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• Betty Mansell: Fond memories from a long-standing Friend

• Betty Mansell: Fond memories from a long-standing Friend

June Hudson (left) with her old friend Betty Mansell

June Hudson, the renowned television costume designer, was a close friend of the late Betty Mansell – who, with her husband Tony, owned and ran the Peg Woffington café in High Street, Teddington.

For many years, Betty was a strong supporter of the Teddington Society – as indeed Tony still is. Even after their retirement, the couple opened the café specially for our occasional (and always well-attended) coffee mornings, and they made their quirky rear garden available for our annual Teddington in Flower event, too.

Betty died in December at the splendid age of 94, and at her funeral June Hudson paid a warm tribute to her friend, with the following words:

What a dear friend Betty was to all of us – always so kind and welcoming, and Peg Woffington’s Tea Rooms was a little world of warmth and comfort.

It belonged to another era really; very theatrical with playbills, photos of old film stars, Anna Neagle smiling at us as we entered, and friends from the many amateur productions Betty and Tony put on over the years.

What happy memories, too – those wonderful annual parties, the tables and chairs cleared away, and on came the show. Tony with top hat and cane singing and dancing; Douglas Colpas, gravel-voiced, inimitable as the butler who once worked for the nobility, intoning to his nouveau-riche employer “It wouldn’t do for the Duke, Sir, it wouldn’t do for the Duke”, and “All for a glass of Champagne, a poor girl’s ruin!”

Betty came on, looking wonderful in a glorious hat as a tragic lady who has shot and killed her faithless lover, while a voice-over told the sad tale of doomed romance. She couldn’t be persuaded to speak in her roles, but she loved to take part.

Betty actually was very quiet, preferring to listen rather than speak. Her appearance was her voice, really. Her clothes were very ‘Betty’ – rather theatrical and colourful, with striking jewellery, very feminine make-up and hair immaculate. It was endearing that she made so much effort with her appearance for every occasion.

In a real sense, Peg’s was her stage and we were her audience – how we loved her sense of celebration! The big Christmas tree, wondrously decorated every year; the big launch of the Christmas lunches, each customer presented with a complimentary mince pie. How we laughed at the stories Betty and Tony told us of some of their eccentric customers: one very wealthy diner asking if she could have a price reduction on her Christmas lunch if she didn’t have a mince pie!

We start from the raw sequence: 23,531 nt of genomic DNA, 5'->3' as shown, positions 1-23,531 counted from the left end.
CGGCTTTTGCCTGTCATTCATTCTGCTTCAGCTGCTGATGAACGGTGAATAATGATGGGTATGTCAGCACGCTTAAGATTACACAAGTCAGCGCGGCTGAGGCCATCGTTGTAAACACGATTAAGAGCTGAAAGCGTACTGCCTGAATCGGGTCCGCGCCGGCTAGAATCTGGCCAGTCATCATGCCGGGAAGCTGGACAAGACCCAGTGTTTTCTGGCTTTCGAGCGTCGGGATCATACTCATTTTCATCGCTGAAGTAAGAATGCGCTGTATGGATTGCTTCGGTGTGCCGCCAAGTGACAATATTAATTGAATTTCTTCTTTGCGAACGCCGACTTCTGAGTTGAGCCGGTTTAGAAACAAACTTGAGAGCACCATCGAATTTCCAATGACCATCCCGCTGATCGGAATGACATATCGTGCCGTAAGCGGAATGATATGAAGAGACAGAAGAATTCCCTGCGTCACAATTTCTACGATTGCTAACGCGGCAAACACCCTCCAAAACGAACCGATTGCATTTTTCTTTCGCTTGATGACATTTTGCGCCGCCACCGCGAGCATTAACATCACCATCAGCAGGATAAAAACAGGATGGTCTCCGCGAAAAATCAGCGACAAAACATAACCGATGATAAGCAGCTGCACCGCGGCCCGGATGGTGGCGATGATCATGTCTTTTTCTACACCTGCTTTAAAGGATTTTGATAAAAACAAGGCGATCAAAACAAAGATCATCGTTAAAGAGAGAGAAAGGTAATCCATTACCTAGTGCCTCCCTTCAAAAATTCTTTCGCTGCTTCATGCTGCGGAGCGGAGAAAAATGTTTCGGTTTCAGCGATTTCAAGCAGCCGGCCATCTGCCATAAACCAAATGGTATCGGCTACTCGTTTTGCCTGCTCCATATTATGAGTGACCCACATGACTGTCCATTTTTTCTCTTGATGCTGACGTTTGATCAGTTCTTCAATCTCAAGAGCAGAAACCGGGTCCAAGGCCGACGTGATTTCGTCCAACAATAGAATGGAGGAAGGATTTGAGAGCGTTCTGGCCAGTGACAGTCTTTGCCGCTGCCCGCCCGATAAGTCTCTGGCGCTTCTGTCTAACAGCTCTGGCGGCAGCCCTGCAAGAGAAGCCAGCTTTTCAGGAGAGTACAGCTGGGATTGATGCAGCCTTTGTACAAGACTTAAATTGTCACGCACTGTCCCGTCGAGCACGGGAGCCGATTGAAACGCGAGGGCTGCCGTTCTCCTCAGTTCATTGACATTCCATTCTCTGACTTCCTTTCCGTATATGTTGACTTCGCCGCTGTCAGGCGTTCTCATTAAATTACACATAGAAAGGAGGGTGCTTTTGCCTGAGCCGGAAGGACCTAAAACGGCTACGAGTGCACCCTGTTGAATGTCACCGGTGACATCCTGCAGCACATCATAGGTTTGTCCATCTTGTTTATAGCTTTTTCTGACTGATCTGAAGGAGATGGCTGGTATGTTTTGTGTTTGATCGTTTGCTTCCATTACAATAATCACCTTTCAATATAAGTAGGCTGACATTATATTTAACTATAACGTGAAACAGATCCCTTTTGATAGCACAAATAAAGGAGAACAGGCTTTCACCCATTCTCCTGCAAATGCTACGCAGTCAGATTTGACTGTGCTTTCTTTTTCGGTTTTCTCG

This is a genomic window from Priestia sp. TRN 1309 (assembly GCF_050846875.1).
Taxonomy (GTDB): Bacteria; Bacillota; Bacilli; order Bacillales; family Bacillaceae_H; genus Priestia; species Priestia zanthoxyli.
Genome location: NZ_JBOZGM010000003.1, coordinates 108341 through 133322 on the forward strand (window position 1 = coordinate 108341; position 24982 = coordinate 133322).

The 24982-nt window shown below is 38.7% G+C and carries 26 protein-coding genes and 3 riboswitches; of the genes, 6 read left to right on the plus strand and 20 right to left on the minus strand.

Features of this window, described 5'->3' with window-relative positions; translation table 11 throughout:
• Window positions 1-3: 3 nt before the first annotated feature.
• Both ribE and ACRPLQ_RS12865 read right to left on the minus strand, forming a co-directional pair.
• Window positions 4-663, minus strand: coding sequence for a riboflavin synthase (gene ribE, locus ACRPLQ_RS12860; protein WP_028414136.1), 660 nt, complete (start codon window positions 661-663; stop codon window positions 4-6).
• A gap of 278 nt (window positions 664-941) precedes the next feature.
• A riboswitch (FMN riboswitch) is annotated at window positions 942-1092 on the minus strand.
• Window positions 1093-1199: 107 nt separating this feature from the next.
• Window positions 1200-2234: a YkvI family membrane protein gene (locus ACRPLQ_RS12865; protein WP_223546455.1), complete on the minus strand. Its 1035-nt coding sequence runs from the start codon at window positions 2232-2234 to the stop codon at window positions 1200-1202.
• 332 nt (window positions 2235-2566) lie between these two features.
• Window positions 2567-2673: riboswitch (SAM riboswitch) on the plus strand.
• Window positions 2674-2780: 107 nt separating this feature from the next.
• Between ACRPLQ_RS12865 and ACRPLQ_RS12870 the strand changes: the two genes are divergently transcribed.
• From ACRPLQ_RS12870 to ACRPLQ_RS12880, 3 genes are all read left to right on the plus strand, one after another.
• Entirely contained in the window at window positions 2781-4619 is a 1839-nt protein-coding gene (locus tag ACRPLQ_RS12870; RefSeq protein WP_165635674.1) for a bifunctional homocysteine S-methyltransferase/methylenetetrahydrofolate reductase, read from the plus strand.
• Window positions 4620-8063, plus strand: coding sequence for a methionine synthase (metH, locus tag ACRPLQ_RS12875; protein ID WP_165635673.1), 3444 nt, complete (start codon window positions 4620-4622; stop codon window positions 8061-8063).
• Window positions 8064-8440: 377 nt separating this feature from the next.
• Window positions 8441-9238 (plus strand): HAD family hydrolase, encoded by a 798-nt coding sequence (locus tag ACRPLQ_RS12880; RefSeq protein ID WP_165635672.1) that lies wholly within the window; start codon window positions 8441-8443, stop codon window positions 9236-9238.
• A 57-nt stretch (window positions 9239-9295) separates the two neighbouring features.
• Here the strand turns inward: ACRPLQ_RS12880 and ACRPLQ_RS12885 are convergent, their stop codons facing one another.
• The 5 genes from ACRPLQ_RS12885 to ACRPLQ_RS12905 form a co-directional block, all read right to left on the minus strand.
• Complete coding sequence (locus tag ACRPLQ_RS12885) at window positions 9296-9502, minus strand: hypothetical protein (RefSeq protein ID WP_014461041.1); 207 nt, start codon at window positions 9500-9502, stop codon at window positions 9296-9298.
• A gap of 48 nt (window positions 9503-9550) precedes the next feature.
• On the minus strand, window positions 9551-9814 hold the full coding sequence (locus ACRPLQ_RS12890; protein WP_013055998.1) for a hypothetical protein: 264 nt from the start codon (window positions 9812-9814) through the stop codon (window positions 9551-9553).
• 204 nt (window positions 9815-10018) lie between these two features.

How kind Betty was, going to extraordinary lengths to help her friends. She helped us move our four cats and Polly the macaw to North Devon from Chiswick – no mean feat, as North Molton was a tiny hamlet up a steep narrow rutted unmade track which demolished the exhaust pipe. In fact, she did it more than once – how much it meant to us at that time, and her kindness is never forgotten.
I know that many of us have remembrances, too, of that generosity which was so great a part of her; the generosity of time, of spirit, of thoughtfulness and care.

Betty had a huge talent, too, for choosing cards and gifts, wrapping them wondrously with ribbons and decorations, creating a confection which seemed a shame to tear apart. Her choice of cards was legendary; where on earth did she find that wonderful birthday card, too lovely to throw away?

Betty was great, too, at creating delicious puddings, cakes and jellies, blancmange, sweet goodies of all kinds – we certainly enjoyed them piled onto meringues. Apple and plum crumble, seasonal fare and beloved nursery food; things on toast, my favourite.

Peg’s was a restaurant of course, but what an extraordinary place it was! Dispensing not just food, but a comforting warmth, friendship and a kind of reassurance. Nothing bad could happen in Peg’s. Sure of Betty’s welcoming smile and hospitality, we formed a little club, meeting for tea on Saturday afternoons. Betty called us ‘The Gang’, the numbers increasing, tables pushed together.

Betty seldom talked about herself, preferring to listen. In a sense, she was always the present moment. She had great empathy, laughing with us, sympathising with us, being very comforting without saying very much. The gift of friendship… how wonderful is that?

Betty Mansell 1924-2018

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